Insurance professionals could help avert trauma, pain and remorse by helping clients construct a Plan B should they carry debt.
April 01--A 65-year-old Fort Lauderdale lawyer who rolled the dice on a criminal trial -- and lost -- will learn Tuesday whether he will spend the rest of his life behind bars.
Anthony M. Livoti Jr. was convicted in December of playing a supporting role in a $1 billion-plus insurance-investment scam, among the largest financial frauds in Florida history.
But because he didn't cut a plea deal like a dozen other defendants -- including most recently the Ponzi scheme's mastermind -- Livoti could be sentenced up to 80 years for manipulating trust accounts to keep Fort Lauderdale-based Mutual Benefits Corp.'s racket going for a decade.
A 12-person Miami federal jury found Livoti guilty of conspiring to commit fraud and money laundering, along with two other counts. But the jury found the lawyer not guilty of 20 other related charges.
Still, because Mutual Benefits' investors lost more than $800 million in the fraud conspiracy, Livoti is being held responsible for that entire loss. And that factor, under federal sentencing guidelines, makes him an extremely vulnerable defendant for an effective "life sentence."
U.S. District Judge Robert Scola, who ordered Livoti to surrender immediately to marshals after his conviction in December, has the authority to give him a far more lenient prison term.
Livoti's defense attorney, Joel Hirschhorn, citing his client's years of charity work in the gay community and as general counsel to the Florida State Fraternal Order of Police, said he deserves between five and six years in prison.
Hirschhorn said his client earned between $80,000 and $120,000 yearly over a decade while acting as trustee for Mutual Benefits, while the company's top executives stole $15 million each before it was shut down by the Securities and Exchange Commission in 2004.
Hirschhorn noted that 11 of the 12 convicted Mutual Benefits executives and associates received prison terms ranging from 1 year to 20 years.
Joel Steinger, a previously convicted felon who served as the de facto head of Mutual Benefits, pleaded guilty to two conspiracy counts last week and faces punishment in that range at his sentencing in June. His brother, Steven Steiner, who pleaded guilty last year rather than face trial with Livoti, received a 15-year sentence under his plea deal. Both brothers lived in Fort Lauderdale waterfront mansions before their downfall.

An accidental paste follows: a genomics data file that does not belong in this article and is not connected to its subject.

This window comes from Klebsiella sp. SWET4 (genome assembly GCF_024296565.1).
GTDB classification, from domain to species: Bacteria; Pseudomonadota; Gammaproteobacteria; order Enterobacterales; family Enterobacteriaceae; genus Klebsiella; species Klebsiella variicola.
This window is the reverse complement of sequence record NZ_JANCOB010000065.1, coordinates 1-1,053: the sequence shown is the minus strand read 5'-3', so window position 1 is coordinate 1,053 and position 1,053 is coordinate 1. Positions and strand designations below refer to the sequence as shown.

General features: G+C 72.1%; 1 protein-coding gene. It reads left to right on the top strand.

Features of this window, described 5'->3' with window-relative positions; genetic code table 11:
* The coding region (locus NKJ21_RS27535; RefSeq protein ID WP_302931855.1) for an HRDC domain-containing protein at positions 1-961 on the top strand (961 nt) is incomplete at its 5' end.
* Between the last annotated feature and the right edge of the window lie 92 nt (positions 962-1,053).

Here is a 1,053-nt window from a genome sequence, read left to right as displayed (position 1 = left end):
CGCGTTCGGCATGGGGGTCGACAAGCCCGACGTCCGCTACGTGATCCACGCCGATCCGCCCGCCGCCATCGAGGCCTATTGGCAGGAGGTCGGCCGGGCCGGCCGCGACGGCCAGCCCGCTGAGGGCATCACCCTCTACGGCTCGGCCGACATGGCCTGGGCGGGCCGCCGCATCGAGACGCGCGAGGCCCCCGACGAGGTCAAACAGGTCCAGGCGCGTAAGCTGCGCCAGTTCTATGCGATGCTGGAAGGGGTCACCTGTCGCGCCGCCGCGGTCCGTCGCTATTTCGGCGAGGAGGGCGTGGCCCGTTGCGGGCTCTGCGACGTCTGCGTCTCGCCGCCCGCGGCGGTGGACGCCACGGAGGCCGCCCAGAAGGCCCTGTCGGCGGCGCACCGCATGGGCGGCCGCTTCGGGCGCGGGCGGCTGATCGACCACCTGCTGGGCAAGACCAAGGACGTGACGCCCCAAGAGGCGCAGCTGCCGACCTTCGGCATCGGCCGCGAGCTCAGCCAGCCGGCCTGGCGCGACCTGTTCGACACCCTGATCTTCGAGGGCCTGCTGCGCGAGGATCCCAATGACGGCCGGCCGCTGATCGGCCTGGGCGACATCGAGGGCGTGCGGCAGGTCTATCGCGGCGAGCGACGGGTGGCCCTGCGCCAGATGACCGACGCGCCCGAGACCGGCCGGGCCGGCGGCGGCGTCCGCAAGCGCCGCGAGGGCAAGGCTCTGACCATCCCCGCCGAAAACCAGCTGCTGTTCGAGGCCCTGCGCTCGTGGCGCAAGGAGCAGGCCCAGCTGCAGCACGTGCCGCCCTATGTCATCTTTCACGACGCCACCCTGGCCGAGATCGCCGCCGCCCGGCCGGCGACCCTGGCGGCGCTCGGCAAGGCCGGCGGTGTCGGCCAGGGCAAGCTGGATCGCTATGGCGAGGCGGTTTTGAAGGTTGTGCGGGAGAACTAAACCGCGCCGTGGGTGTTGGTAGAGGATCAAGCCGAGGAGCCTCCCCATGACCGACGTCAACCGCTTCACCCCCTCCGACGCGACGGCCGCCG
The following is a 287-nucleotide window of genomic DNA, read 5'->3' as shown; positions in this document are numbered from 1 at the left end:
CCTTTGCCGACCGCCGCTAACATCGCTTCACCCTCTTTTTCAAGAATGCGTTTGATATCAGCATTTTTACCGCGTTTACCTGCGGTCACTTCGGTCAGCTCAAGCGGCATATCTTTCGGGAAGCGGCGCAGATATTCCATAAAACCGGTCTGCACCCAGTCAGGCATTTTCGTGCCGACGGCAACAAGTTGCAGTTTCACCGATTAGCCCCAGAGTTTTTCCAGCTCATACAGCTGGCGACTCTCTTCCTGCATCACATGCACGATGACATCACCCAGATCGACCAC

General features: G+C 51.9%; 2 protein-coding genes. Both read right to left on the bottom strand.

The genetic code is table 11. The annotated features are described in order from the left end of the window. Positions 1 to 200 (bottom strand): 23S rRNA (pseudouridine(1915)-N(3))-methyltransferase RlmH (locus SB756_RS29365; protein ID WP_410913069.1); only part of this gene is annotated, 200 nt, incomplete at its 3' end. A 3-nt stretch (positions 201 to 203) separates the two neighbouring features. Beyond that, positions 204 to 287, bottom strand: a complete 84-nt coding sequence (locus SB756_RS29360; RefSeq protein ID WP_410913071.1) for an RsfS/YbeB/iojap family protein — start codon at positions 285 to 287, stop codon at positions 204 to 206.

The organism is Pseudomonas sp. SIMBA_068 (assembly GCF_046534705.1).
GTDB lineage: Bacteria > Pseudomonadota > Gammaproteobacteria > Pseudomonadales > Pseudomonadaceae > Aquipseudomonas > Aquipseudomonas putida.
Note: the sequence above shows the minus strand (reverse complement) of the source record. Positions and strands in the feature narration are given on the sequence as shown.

"Livoti is 65 years old," Hirschhorn wrote in a court filing. "He asks for the opportunity to still have some meaningful life beyond incarceration."
Assistant U.S. Attorney Karen Rochlin sharply disagreed, saying Livoti as Mutual Benefits' trustee sustained the scheme by allowing Steinger, Steiner and other executives to steal millions from the company's investors.
Rochlin said a "severe sentence is called for," without recommending a specific number of years.
The once-high flying Fort Lauderdale-based brokerage company sold $1.25 billion worth of life insurance policies held by people dying of AIDS, cancer and other terminal illnesses to some 30,000 investors.
The investors bought the policies at a discount, with the promise of receiving full value upon the death of the beneficiaries. Ultimately, they lost $835 million before the business was closed amid allegations of fraud.
Livoti, as trustee, controlled Mutual Benefits' investment accounts. Livoti was convicted of using newer investors' money to pay the premiums on older life-insurance policies. Prosecutors called it a classic Ponzi scheme.
But Livoti's attorney, Hirschhorn, argued that the prosecution miscast his client's part, saying he was actually kept in the dark about the investment scam by Mutual Benefits executives who manipulated him to line their own pockets. He said Livoti's principal role was to ensure that the premiums on policies were paid up so that they would not lapse and investors could be made whole when beneficiaries died.
Before standing trial, Livoti had been better known as the general counsel for the Florida State Fraternal Order of Police, representing local police officers in union contracts.
Numerous supporters, including South Florida lawyers and police officers, wrote letters urging Judge Scola to give Livoti a lenient sentence, while a few others recommended a harsh prison term.
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